Saturday, August 05, 2006

Jetliner

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I hate that moment, just after take off when having cleared the runway the pilot throttles down his engines and the aircraft dips, that moment of freefall where you stomach tells you your falling and some animal part of your brain kicks in with a jolt of adrenalin. I always look at the stewardess, look to them in that moment to see how they react. I figure they, of all people, would know if that dip was somehow different, if something in that moment told them that we going to carry on falling and hit the wasteground beyond in searing flames and a tangle of metal, pre-prepared airline food and someone else's baggage.

There seems to be something in that moment. A reminder.

Getting onto a plane is altogether too easy. A familiar and easy routine of checking in, security, buying bad coffee and magazines you never normally read, the vicarious thrills of duty free shopping and luxury brand concessions hinting at an age when air travel was exotic and exclusive, the inevitable middle age woman in some sort of nautically themed outfit at the perfume counter. Humping your gear onto the plane, stowing it, hoping you don't get some nut sat next to you.

You can see the studied indifference of some people, reading newspapers and thrillers or brick sized spy novels, as the engines power into life at that slightly hysterical pitch, shrugging off the surge and noise with apparent ease. I close my eyes and repeat half remembered statistics and when that moment comes, a sense of surrender. It's the only moment in a flight that you realise that your actually flying, outside of those seconds it's just travel, that slightly dislocated time between leaving and arriving but in that instant, your flying, a moment of delight and abject terror.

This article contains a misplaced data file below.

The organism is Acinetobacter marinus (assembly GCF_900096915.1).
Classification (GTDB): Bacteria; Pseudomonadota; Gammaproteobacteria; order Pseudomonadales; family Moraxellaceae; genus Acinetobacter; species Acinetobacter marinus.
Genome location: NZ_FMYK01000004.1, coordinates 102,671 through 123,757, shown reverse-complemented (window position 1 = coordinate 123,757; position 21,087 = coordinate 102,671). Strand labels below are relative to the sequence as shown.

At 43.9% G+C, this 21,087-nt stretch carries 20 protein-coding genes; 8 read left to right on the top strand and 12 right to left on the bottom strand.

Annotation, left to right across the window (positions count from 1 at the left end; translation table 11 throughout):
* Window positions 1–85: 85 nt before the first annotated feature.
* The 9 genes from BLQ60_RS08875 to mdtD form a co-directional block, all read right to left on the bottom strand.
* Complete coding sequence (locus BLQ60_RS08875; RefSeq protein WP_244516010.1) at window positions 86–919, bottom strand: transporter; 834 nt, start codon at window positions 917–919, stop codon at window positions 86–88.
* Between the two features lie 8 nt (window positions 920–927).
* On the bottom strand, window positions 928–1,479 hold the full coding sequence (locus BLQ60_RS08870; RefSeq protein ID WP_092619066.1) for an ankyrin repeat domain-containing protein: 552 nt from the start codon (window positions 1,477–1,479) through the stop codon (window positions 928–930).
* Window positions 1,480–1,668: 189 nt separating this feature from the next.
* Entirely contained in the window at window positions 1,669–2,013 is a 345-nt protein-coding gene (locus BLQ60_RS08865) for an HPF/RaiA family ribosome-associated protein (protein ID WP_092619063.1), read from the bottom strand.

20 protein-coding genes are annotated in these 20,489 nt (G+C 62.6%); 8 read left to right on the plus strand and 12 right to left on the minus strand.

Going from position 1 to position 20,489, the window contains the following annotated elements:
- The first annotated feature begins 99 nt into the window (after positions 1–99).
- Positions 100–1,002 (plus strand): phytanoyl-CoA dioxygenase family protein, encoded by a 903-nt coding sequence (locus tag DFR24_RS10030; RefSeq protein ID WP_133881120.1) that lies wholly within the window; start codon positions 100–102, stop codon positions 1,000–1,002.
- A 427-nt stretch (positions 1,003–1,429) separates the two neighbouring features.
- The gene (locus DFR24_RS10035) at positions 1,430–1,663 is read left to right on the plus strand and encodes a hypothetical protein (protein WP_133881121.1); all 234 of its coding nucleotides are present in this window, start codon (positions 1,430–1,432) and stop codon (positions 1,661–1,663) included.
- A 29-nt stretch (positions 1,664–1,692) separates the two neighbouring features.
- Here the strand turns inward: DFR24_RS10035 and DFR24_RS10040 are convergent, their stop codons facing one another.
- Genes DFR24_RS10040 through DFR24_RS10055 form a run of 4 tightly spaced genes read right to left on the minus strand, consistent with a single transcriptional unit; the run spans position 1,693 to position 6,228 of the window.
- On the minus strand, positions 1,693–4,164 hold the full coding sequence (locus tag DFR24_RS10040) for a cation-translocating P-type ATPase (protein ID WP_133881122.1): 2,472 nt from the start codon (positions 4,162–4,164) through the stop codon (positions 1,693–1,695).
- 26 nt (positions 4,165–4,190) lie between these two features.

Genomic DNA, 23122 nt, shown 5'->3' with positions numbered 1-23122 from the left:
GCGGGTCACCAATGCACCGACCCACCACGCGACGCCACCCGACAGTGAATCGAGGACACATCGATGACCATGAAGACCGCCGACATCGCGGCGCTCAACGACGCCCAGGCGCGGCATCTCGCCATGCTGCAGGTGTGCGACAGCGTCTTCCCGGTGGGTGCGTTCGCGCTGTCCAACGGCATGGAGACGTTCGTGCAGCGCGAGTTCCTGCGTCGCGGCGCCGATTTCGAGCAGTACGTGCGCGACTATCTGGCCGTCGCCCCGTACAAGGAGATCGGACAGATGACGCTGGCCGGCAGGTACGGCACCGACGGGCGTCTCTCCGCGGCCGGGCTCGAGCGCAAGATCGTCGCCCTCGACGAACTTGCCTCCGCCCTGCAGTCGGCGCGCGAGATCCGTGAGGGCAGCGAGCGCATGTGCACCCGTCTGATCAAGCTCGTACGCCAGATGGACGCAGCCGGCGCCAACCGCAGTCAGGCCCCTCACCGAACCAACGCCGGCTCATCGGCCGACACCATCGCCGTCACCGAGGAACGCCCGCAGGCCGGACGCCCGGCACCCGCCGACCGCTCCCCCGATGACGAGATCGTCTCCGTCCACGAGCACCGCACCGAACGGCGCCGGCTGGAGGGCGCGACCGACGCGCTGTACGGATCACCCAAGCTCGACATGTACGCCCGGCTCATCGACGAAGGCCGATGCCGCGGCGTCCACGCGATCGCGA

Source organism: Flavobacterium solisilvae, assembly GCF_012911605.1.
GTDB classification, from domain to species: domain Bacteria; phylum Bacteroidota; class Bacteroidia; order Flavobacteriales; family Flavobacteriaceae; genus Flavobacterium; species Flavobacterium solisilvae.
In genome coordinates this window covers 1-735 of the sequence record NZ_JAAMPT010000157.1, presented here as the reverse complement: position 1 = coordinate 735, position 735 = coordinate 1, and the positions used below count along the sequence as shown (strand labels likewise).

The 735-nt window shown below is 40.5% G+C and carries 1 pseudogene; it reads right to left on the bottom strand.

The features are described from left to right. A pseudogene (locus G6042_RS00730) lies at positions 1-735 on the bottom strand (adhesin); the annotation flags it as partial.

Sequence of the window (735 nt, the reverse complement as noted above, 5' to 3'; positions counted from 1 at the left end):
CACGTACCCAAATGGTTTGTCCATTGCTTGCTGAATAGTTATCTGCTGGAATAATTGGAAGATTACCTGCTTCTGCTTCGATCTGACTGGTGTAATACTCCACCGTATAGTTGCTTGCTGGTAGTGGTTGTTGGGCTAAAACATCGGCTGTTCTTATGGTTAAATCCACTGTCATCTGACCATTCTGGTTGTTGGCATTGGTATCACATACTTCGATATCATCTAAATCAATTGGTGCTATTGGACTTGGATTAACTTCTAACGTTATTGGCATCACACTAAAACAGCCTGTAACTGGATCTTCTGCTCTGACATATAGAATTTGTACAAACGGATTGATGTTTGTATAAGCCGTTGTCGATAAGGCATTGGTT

I asked a girl I met at party who was a flight attendant (she'd appreciate my correct nomenclature there, though I still like the 70's overtones of stewardess) if flying still held any fear for her. I was expecting her to say no, and then hit me with some good stories of failed engines, lighting strikes and drunk pilots.

"Every time, I mean, absolutely every time I fly", she took a drag on a cigarette, "I can't remember a time when something hasn't happened that's made we want to start screaming "get me off this fucking thing, we're all going to die", actually, probably about twice a trip, fuck, now I think about it why the fuck do I even still do it?"

1 comment:

Barbara said...

As an x flight attendant ( or hostess as we were called in the 70's in NZ) I can totally relate to this. I keep a close eye on the crews reaction's the entire flight (when I'm not saying Hail Mary's!).